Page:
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  • Writer's pictureDeborah Yaffe

Of castles and chakras

When NBC announced last month that it had changed the name of its new Regency-themed dating show from Pride and Prejudice: An Experiment in Romance to the tragically generic The Courtship, I wondered whether I had lost my excuse for watching. I’m supposed to be writing a Jane Austen blog here, after all.

Phew! I needn’t have worried.

Mere seconds into last night’s premiere, Our Author had already been mentioned – “We’re in a Jane Austen movie, like, we’re in a fairy tale,” we heard the show’s love-seeking bachelorette protagonist, Nicole Rémy, insisting in voiceover – and before five minutes had elapsed, Austen had come up three more times, including in a comic paraphrase of the famous opening sentence of Pride and Prejudice. By the end of the hour-long episode, Austen's name had been dropped nine times, by my count.

Popular opinion may hold that The Courtship was inspired less by nineteenth-century fiction than by the runaway success of Netflix's Regency romance series Bridgerton, but while Austen came up often last night, Bridgerton never did—possibly because Jane Austen, unlike Bridgerton, isn't produced by a rival network.

Like Jane Austen’s novels, The Courtship will follow a young woman—in this case, a twenty-six-year-old software engineer from Seattle—as she seeks a life partner—in this case, from a pool of sixteen eager suitors assembled in a stately home (Castle Howard in Yorkshire) so palatial that not even Mr. Darcy could have afforded to maintain it. Since many weeks of winnowing lie ahead of us, I’m happy to report that Rémy is not only beautiful but also charming, open-hearted, and genuine, or at least excellent at faking these qualities on TV.

The Courtship’s conceit is that Regency etiquette and decorum--calligraphied letters sealed with wax, bows and curtsies, parental supervision--represent a refreshing change from the horrors of modern dating, with its heartbreak and Tinder hookups. No surprise, however, that in this first episode, the conventions of reality TV predominated over any version of Austen-era mores. Young women wore their hair down and their necklines low. The bare abs of two especially ripped suitors were on display before the first commercial break, and Rémy was sharing enthusiastic kisses with a third before the hour was up. Meanwhile, everyone spoke earnestly about seeking true love and deep emotional connection, as if the omnipresent camera crew posed no obstacle to same.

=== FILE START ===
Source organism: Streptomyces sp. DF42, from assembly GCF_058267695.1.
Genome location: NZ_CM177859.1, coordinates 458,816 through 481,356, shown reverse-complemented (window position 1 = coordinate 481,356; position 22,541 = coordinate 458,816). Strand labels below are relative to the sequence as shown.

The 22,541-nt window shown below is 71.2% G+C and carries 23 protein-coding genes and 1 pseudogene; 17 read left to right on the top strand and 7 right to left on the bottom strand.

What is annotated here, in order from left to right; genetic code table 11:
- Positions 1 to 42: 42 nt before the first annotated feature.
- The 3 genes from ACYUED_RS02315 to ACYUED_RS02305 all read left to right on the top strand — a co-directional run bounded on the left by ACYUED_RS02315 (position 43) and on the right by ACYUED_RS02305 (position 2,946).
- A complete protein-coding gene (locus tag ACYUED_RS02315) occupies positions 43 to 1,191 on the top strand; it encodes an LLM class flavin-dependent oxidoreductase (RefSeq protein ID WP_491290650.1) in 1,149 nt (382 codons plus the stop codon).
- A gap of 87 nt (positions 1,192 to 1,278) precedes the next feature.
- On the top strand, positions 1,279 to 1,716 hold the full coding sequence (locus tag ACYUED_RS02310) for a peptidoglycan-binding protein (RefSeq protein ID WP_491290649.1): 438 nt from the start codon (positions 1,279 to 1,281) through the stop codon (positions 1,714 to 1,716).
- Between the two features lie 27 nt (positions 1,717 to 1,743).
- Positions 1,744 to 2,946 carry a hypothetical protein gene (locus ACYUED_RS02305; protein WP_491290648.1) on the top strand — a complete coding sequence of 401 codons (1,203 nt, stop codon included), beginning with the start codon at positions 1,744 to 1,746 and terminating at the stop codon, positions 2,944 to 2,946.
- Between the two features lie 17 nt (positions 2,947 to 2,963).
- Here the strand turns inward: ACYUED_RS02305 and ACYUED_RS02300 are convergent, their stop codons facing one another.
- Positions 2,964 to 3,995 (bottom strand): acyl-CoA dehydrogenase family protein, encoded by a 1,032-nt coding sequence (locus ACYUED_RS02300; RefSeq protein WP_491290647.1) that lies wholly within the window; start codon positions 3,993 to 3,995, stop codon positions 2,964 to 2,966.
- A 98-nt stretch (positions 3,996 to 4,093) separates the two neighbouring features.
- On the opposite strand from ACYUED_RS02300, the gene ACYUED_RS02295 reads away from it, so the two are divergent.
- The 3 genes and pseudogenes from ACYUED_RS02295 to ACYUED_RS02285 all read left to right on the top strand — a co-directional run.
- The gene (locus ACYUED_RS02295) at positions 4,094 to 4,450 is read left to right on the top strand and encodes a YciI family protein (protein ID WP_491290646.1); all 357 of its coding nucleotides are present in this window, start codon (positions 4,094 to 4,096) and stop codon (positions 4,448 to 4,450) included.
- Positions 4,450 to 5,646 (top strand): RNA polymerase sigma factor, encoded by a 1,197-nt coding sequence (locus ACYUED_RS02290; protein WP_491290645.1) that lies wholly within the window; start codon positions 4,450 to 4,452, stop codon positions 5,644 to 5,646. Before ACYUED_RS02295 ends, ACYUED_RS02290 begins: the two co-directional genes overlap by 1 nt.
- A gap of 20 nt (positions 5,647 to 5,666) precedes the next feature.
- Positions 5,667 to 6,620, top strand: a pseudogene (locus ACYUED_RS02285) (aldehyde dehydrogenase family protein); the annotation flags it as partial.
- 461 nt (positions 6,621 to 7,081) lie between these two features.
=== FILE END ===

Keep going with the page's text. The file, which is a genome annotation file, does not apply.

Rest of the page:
To the extent that Jane Austen has anything to do with all this, true to Rémy’s opening line, The Courtship owes more to Austen movies, and to the misleading image they promote of an Austen who is the patron saint of heterosexual romance, than to Austen novels. Preparing to toss out three of her prospects, Rémy ruminated in voiceover, “As Jane Austen wrote, I’m determined that nothing but the very deepest love could induce me into matrimony.” Alas, however, Jane Austen didn’t write that; Andrew Davies did, in the screenplay for the BBC’s iconic 1995 adaptation of Pride and Prejudice.

But the episode's most cringe-worthy Austen citation came as Jarrett Schanzer, a doctor from Miami, tried to persuade Rémy to keep him around. “ ‘It is not time or opportunity that determines love; it is energy alone,’ ” he murmured, as they proceeded through a rather awkward version of a country dance. “ ‘Seven years can be insufficient time for two to find love, seven days can be more than enough for others,’ in the words of Jane Austen.”

Well, Jane Austen did write something along those lines in chapter 12 of Sense and Sensibility--though the reference to “energy” is laughably un-Austenian–but she gave the speech to Marianne Dashwood, hardly a mouthpiece for the author's views. Still, by the end of the dance–after pressing Rémy to accept a rose-quartz pendant to “open up your heart chakra” and then, when she returned the gift and cut him loose, sulkily telling her she was “making a big mistake”--Schanzer managed to fully embody a Jane Austen character after all. Unfortunately for him, that character was Mr. Elton.

It was all somewhat silly--OK, it was very silly--but on the whole more fun than I expected. I’ll be back next week, whether or not Jane Austen is.

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